8 Cyberpunk Machines That Changed Computing Forever

Your little smartphone has a big history.

Altair 8800
System Source Computer Museum

You may want to laugh at some of these lumpy devices but remember, the pioneers of modern computing helped win wars and guided people on missions to the moon. What they were able to achieve with limited resources and crude technology is simply astonishing.

Today's tech is so small it leaves us wondering where we can go from here. It's only a matter of time before our devices operate at a molecular level. Our only limitation is screen size and the need to use our fingers.

We're a long way from the hand-cracked computer engines of yesterday, some of which weighed upwards of 5 tons! Try slipping that into your pocket.

The only thing holding these amazing inventors back was the kit they had at their disposal. Ada Lovelace thought up the idea of programming back in 1842. It took another 100 years for the world to catch up with her. The first digital computer was left abandoned in a basement in 1937!

So the next time you switch on your smartphone, spare a thought for these cyberpunks and their magnificent clunking machines.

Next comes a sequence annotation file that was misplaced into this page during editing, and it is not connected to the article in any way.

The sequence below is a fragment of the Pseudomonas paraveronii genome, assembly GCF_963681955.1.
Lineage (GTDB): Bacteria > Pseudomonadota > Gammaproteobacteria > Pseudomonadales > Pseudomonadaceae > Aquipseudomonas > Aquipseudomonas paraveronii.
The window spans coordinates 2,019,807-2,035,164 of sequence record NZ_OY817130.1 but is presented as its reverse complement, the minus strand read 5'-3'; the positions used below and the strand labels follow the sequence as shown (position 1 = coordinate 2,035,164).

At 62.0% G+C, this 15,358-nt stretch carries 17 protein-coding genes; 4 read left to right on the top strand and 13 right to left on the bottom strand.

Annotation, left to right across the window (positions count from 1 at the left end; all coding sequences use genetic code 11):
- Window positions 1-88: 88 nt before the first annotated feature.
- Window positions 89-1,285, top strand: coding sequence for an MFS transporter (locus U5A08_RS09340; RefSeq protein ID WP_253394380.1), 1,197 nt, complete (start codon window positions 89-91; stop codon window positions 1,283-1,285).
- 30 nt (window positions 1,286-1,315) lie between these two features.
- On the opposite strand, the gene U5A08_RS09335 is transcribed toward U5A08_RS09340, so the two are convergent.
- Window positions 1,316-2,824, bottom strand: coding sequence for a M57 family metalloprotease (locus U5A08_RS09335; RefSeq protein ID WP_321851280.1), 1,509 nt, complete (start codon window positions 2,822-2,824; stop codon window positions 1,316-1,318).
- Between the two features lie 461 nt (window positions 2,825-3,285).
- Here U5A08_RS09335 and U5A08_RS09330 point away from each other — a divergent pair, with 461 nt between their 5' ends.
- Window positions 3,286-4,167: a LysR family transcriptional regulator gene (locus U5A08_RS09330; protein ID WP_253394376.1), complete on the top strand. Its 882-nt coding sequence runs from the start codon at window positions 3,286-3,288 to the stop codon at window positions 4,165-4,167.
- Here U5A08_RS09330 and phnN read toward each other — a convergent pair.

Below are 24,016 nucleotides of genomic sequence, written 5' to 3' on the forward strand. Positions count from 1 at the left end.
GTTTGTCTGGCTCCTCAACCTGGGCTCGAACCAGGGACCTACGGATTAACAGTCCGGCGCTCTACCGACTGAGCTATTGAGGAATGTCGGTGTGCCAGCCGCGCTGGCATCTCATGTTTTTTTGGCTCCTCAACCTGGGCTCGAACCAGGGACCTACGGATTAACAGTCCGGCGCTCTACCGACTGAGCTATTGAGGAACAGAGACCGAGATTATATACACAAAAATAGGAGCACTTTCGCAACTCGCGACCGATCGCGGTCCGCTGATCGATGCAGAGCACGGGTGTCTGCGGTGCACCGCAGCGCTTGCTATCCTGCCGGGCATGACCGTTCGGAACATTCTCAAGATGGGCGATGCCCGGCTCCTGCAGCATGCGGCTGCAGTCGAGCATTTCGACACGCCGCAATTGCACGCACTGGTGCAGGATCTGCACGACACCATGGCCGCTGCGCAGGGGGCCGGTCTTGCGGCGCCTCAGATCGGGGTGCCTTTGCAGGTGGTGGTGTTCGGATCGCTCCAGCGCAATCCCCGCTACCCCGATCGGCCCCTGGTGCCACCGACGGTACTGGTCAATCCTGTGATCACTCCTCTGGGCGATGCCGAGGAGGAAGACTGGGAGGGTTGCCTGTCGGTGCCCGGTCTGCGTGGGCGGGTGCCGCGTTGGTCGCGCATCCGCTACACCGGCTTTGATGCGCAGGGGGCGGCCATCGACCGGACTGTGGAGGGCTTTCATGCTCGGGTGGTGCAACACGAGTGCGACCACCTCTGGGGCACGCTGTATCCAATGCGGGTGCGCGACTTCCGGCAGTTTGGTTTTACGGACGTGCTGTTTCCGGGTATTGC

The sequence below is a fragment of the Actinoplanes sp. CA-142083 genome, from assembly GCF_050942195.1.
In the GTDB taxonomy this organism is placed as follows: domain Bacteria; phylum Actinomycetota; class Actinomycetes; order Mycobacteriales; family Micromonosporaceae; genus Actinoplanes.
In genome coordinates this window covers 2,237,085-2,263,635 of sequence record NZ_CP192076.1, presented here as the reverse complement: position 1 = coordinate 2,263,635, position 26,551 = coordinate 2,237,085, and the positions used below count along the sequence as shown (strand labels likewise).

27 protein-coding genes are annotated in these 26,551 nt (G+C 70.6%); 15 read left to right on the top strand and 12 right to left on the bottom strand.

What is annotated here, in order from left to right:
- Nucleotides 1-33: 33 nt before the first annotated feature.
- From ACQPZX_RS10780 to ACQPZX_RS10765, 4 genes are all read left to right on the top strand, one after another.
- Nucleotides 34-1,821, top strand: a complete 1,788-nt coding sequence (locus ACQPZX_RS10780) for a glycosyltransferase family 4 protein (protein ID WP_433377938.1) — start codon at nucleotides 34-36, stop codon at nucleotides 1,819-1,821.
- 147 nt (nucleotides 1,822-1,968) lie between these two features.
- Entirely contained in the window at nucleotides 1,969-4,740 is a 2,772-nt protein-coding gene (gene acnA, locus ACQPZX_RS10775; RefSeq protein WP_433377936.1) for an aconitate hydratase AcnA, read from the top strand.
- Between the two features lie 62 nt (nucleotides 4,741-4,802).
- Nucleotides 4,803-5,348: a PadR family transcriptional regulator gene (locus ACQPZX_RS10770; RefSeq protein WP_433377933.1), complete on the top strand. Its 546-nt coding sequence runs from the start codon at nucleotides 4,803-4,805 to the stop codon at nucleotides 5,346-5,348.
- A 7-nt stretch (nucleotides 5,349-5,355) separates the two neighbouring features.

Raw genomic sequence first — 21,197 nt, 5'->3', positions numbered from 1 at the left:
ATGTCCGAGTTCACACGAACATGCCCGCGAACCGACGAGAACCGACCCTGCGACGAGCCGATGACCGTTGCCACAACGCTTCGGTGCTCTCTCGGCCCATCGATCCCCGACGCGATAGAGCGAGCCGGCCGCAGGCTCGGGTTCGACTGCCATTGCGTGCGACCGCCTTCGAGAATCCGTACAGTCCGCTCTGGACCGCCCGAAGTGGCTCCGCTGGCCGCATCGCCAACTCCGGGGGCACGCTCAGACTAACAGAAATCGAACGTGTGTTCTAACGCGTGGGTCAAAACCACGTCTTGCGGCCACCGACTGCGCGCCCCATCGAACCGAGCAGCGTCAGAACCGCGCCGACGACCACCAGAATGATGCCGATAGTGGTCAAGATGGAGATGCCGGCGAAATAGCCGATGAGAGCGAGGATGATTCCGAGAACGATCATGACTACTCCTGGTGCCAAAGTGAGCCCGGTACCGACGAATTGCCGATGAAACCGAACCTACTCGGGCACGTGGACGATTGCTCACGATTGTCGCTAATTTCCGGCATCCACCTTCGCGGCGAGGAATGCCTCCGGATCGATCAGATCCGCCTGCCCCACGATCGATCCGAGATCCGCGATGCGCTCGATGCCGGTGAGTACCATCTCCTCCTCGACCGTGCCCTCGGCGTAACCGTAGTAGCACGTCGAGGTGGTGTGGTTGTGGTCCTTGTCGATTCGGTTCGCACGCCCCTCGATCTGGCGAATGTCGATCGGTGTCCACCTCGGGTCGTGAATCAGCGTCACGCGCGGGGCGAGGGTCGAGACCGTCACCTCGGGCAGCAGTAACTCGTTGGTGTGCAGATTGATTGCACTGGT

8. The Analytical Engine (1837)

Altair 8800
Bruno Barral (ByB) / CC BY-SA (https://creativecommons.org/licenses/by-sa/2.5)

When fully assembled, Charles Babbage’s computer weighed in at 5 tons and had 8,000 parts. It was monstrous to look at but as intricate as a Swiss timepiece.

When it was cranked-up by hand it made error-free calculations far beyond what human minds had been capable of before. And to think the steam train had only just been invented!

Babbage collaborated with Ada Lovelace, the brilliant mathematician who put forward the idea of programming his machines.

If you fancy ordering an Analytical Engine on eBay, you’ll need a spanner and several weeks to put it together. Please read the instructions carefully.

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